Blue Lights and Police Cars - Southern States?

I just moved to Tennessee, and I noticed that Nashville police use only blue lights. Is there any rhyme or reason to whether departments use blues exclusively, or a combinations of reds and blues?

In the Midwest, every car I’ve seen uses reds and blues. Fire departments and ambulances use red lights only. Volunteer firefighters use blue lights. Are blue lights on police cars just a Southern U.S. thing?

In my Mississippi town (Natchez), the city police officers use exclusively blue lights while the sheriff (county law enforcement) uses reds and blues.

I’ve noticed the same sort of division in Kentucky, with the addition of the Kentucky State Police using all-blue as they have for a long time.

Texas checking in.

Both our local police and county sheriffs use red and blue lights. Fire trucks and volunteers use white/red.

It’s probably a preference thing, although I suppose it could be coded in the state law, county/city codes, or what have you.

I think in all new england states we use blue lights for cops and red for fire/ambulance. I hate driving in states that use red for cops I’m alway confused when the fire chief follows me when I pull to the side to let him pass. The tickets clear up the confusion

Over here in Jonesville, La (Less than an hour from Natchez), we use blue and white lights exclusively, This leads me to believe that light colors are either handed down at a state or county level.

I think it’s a state/province preference. In Ontario, emergency (police, ambulance, and fire) use flashing red and white lights. Flashing blue lights are exclusive to snow-removal vehicles.

Dunno if PA qualifies as new england, but here-all blue is for volunteer FF and EMS responding POVs. Blue/red is PD. All red is FD, ambos, and officers of both.

I was surprised to see blue on tow trucks in New Mexico.

It doesn’t.

NY, also not in New England, has red and blue for police - I’ve seen that in most places I’ve gone in the state, though I can’t definately vouch for the whole of the state. Not sure what EMS/Fire people light up with.

Metro Cleveland, police use red and blue (and white strobes).

They may have changed since I left, but in Southeast Michigan, when I lived there, a lot of police departments used only blue from the mid-60s on, while a few departments used red and blue (with some white). State police used only a single red gumball machine* while municipalities used a pair of gumball machines, later replaced by light bars. For a number of years, Detroit police used a single blue gumball light while the Tactical Moblile Units (S.W.A.T. lite) (that later had their name changed from TMU to something else) used a pair of gumball machines–one red, one blue. I’m sure that Detroit police are using lightbars, now, but I haven’t been stopped when traveling home to visit family, so I do not recall whether they are still all blue.

When did the volunteer firefighters switch to blue in the Northeast? I don’t recall seeing that in any of my trips out that way–although it has been more than ten years since I’ve had the chance to visit.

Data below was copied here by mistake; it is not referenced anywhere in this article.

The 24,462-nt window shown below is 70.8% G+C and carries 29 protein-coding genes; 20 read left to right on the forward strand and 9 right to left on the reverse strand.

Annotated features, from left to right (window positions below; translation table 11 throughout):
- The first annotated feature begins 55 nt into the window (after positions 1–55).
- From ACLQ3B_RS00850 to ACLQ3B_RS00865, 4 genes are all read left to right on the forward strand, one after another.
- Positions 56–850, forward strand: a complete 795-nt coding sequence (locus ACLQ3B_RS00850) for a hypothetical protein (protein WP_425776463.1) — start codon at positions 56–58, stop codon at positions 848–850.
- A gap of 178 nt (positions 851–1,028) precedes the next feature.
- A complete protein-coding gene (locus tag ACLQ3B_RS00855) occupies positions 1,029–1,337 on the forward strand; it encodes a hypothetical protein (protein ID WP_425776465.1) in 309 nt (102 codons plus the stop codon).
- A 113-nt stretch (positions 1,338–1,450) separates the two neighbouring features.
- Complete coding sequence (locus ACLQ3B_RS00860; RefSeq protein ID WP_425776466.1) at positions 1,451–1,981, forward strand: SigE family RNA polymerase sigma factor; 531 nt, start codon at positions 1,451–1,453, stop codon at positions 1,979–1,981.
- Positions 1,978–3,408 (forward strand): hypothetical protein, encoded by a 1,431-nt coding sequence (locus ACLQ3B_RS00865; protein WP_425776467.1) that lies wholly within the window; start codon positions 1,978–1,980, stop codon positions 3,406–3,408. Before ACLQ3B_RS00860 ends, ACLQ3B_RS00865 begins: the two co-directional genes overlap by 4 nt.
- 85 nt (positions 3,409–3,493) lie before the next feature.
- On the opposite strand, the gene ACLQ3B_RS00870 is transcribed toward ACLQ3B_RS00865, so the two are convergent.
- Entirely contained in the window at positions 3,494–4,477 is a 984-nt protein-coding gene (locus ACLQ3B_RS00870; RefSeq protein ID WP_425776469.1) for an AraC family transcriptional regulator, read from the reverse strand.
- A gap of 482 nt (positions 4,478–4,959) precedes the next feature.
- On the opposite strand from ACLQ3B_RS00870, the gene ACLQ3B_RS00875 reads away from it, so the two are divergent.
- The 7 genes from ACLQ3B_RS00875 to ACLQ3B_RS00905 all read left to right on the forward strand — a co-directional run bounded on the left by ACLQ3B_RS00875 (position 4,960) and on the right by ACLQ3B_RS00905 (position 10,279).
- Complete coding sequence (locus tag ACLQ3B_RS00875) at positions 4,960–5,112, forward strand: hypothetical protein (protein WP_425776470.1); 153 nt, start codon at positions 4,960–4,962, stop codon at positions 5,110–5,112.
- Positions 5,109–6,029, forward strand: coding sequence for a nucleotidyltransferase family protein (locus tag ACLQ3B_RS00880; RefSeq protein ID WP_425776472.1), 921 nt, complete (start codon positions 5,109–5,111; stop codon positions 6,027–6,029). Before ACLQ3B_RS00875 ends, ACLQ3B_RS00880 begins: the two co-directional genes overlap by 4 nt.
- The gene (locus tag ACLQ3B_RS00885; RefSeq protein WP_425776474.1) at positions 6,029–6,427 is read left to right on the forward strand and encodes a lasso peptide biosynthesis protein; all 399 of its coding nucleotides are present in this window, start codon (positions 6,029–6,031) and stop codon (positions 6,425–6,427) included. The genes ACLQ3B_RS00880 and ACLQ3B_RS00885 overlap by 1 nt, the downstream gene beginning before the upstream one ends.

• From the resemblance of the light housing to a coin-operated gumball dispenser near the front of stores.

North Carolina:
Police use blue
Fire/Ambulances use red/white
Mall Security use green

Alabama: same as North Carolina. I like the blue. Alternating red and blue makes my eyes hurt and is more distracting.

It’s generally regulated at the state level. Here in CO, there’s no standardization. The ambulance I’m sitting in right nowhas red, white, blue, and yellow lights (yellow just on the back). There’s really no general standard. Some fire departments have red, some red & white, and so on.

St. Urho

In New York City, the coppers use red and blue, fire and EMS use red, and utility vehicles (power company, etc.) use yellow.

I’ve never seen green flashing lights. That would totally, like, freak me out, man.

I’ve seen purple lights (Roads and Traffic Authority - no powers of arrest, and AFAIK not allowed to break road rules responding to incidents, so I think they’re not allowed to use red and/or blue - but they can be in dangerous situations, and they do have some authority to issue fines etc, so they’re a cut above the ice cream man with his yellow lights).

Of course, this has no immediate bearing on the goings on in the US South, but we have purple lights, man! Like, far out.

I’ve lived in North and South Carolina all my life and if memory serves, blue lights on law enforcement vehicles came in sometime in the mid-70s.

The green lights thing is not universal. I see mall security and other rent-a-cop-type vehicles with everything from red to amber to blue. Can’t say as I acutally remember seeing green, but I can’t say as I haven’t. There’s a suburb of Columbia called Forest Acres that may actually use green lights (or may have at one time) on their police cars.

Green in New York is used for volunteer emergency for ambulance only. My ex had one. I volunteered for fire AND ambulance and used blue and white.

I remember every trip growing up we had to cover our blue emergency light, because everywhere outside Long Island blue lights meant police-or so my parents told me.

Michigan State Police use blue beacons only, but I think the lights in the grill are red, white, and blue, or maybe just red and blue (the flashing headlights may be confusing my poor, little mind).

Japanese police use red, and keep them flashing all the time. If they want to pull you over, then the call you on the speakers.

:confused: What about that big red gumdrop light on top?